Court Allows Copyright Lawsuit Against Star Trek Fan Film To Move Forward

While there has been much discussion about Paramount’s copyright claim on the Klingon language, the judge in the studio’s lawsuit against the makers of a Star Trek fan fiction movie has chosen to not opine on that particular dispute while giving the go-ahead for Paramount’s larger copyright complaint to move forward.

A district court judge in California has denied the request by makers of crowdfunded film project Axanar to have the Paramount lawsuit dismissed. They argued that, among other claims, numerous individual elements of their planned production — including costumes, names of planets and places, the Starfleet emblems, and of course the Klingon language — are not protected by copyright.

The judge took issue with that argument, explaining that while some individual aspects of the Star Trek universe may not enjoy copyright protection, those same pieces do get that protection when considered together.

“When viewed in a vacuum, each of these elements may not individually be protectable by copyright,” writes the court. “Plaintiffs, however, do not seek to enforce their copyright in each of these elements individually. Rather, Plaintiffs’ copyright infringement claims are based on the Star Trek Copyrighted Works as a whole… The Court finds it unnecessary to analyze whether the allegedly non-protectable elements of the Star Trek Copyrighted Works are eligible for copyright protection because Plaintiff describes these elements in the Complaint solely in an effort to demonstrate how the Axanar Works are substantially similar to the Star Trek Copyrighted Works.”

In short, that means the judge isn’t going to answer the question of whether or not Paramount actually owns the Klingon language. Instead, it will look at the use of the Klingon language (and the other allegedly non-protectable elements) in the context of the entire project.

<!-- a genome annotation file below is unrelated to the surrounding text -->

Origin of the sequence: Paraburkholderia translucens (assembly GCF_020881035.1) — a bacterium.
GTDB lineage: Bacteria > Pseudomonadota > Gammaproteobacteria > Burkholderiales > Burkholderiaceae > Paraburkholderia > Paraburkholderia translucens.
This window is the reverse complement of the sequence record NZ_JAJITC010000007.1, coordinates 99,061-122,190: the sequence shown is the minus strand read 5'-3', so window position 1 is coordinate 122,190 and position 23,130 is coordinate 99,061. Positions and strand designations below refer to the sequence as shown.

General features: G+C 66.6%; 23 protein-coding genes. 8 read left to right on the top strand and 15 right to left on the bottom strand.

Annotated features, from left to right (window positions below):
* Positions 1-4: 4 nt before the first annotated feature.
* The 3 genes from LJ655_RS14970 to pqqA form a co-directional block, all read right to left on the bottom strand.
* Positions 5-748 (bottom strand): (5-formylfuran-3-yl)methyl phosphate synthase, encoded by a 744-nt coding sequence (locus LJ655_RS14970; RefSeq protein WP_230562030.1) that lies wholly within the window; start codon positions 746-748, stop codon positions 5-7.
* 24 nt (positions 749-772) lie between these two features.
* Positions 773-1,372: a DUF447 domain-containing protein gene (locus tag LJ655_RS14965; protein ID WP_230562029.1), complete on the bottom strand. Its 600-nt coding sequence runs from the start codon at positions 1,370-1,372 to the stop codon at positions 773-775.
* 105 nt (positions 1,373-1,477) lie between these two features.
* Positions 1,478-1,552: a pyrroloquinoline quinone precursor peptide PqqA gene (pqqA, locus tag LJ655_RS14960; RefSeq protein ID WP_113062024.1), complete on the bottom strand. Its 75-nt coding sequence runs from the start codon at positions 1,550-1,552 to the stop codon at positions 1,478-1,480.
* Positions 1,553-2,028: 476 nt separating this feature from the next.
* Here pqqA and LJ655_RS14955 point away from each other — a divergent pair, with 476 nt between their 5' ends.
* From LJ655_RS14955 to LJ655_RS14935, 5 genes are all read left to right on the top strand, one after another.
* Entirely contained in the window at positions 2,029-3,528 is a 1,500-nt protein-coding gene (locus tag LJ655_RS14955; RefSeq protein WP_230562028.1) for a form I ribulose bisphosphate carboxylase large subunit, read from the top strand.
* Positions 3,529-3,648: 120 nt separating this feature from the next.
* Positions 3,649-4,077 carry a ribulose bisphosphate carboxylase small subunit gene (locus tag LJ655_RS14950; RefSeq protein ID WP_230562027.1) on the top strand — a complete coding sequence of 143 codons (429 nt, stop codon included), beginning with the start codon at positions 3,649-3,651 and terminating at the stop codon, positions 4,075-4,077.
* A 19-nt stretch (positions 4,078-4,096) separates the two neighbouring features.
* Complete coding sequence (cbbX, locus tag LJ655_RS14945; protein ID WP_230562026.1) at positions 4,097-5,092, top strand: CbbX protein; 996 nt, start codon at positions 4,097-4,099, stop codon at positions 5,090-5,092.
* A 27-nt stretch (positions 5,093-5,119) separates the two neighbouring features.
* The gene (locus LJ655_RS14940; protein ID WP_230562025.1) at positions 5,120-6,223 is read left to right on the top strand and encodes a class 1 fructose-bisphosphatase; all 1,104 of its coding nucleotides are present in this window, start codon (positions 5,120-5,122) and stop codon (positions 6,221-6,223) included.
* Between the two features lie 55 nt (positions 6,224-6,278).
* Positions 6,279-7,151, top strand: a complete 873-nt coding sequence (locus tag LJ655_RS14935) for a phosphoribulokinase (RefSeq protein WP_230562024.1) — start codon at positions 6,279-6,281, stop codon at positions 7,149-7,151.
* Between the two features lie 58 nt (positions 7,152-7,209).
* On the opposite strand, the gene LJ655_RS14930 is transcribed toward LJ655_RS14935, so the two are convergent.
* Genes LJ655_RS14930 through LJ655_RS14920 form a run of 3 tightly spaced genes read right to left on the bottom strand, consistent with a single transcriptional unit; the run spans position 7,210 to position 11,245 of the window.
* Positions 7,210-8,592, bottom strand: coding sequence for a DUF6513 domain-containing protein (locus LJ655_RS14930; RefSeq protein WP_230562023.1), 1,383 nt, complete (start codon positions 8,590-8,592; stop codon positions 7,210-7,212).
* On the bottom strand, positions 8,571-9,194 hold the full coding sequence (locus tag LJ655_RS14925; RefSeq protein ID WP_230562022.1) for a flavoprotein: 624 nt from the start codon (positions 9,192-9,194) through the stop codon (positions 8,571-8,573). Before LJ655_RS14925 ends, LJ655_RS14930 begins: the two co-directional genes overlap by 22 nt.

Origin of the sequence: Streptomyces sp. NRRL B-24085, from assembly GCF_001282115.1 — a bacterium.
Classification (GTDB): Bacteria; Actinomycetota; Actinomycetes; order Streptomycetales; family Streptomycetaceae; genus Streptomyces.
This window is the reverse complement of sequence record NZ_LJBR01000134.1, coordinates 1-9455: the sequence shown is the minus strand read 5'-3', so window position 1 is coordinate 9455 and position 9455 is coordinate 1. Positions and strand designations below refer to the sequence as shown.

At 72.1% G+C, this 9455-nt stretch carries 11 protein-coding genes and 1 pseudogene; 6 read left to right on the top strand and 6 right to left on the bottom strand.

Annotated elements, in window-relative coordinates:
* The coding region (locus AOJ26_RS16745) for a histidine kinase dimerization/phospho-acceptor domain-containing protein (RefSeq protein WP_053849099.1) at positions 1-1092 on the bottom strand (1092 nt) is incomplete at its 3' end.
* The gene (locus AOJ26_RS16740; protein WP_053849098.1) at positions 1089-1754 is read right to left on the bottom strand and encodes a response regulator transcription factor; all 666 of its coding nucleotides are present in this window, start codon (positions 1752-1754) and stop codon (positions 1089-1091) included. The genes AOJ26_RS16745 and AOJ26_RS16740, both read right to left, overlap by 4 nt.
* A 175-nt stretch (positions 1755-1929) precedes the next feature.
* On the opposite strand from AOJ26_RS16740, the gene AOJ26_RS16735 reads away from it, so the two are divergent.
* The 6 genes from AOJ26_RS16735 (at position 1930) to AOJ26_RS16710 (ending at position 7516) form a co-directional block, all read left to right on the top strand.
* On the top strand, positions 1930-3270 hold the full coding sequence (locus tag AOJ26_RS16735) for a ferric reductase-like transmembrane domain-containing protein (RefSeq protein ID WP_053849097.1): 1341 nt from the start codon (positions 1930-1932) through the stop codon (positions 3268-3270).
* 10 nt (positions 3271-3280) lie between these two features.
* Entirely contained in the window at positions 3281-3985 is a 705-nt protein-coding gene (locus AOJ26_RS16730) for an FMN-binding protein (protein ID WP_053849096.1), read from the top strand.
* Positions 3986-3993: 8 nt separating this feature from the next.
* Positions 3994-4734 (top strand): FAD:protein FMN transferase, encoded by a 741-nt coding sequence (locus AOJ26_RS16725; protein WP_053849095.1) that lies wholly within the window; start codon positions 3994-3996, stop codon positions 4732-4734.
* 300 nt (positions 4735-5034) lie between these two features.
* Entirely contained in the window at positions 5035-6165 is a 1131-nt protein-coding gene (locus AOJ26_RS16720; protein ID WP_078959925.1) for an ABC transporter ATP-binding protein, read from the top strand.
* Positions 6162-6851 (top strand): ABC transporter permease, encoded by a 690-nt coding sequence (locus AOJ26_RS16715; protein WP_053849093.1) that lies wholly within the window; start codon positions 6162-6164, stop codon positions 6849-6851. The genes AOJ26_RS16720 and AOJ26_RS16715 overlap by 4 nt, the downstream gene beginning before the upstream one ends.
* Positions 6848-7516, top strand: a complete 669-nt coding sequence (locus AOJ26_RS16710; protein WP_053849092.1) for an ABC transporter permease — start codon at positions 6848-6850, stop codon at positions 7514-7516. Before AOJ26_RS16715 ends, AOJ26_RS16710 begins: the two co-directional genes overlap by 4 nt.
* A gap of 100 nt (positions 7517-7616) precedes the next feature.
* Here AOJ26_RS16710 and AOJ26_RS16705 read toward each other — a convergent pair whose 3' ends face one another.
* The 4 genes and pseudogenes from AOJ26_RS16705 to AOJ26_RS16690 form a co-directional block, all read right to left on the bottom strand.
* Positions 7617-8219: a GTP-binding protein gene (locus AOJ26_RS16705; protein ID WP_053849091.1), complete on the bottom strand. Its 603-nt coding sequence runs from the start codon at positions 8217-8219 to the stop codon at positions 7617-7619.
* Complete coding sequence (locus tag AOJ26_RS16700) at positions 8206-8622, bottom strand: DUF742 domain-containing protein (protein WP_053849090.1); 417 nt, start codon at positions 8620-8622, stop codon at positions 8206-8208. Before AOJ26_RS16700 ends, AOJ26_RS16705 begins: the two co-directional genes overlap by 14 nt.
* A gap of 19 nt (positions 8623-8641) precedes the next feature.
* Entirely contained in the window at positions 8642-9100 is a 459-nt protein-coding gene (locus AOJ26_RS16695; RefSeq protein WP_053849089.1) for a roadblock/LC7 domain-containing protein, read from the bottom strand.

Which brings us to the filmmakers’ other bone of contention with Paramount: That the studio jumped the gun by filing a copyright complaint against a movie that hasn’t even begun filming.

Again, the court was unmoved by this line of reasoning, saying that Paramount’s claim wasn’t based on infringement of a specific Star Trek script or storyline, but on the entire universe that encompasses multiple TV shows, movies, and other works.

Thus, the judge said that it determining the similarity of the fanfic movie and the originals will likely be based on questions of “similar character, theme, setting, and mood.”

Additionally, while the filmmakers contend that the fanfic script is not finished, Paramount has pointed to published notes about there being a “fully revised and locked” script, along with the fact that one scene has already been completed.

To the court, this is sufficient for the case to move forward to trial, which is now set to begin in Jan. 2017.

“Although the Court declines to address whether Plaintiffs’ Claims will prosper at this time, the Court does find Plaintiffs’ claims will live long enough to survive Defendants’ Motion to Dismiss,” concludes the judge.

In a blog post, the folks at Axanar say they are working to reach a settlement with Paramount “so we can move forward with telling the story of AXANAR in a way that satisfies both the studios and the over ten thousand fans who financially supported our project.”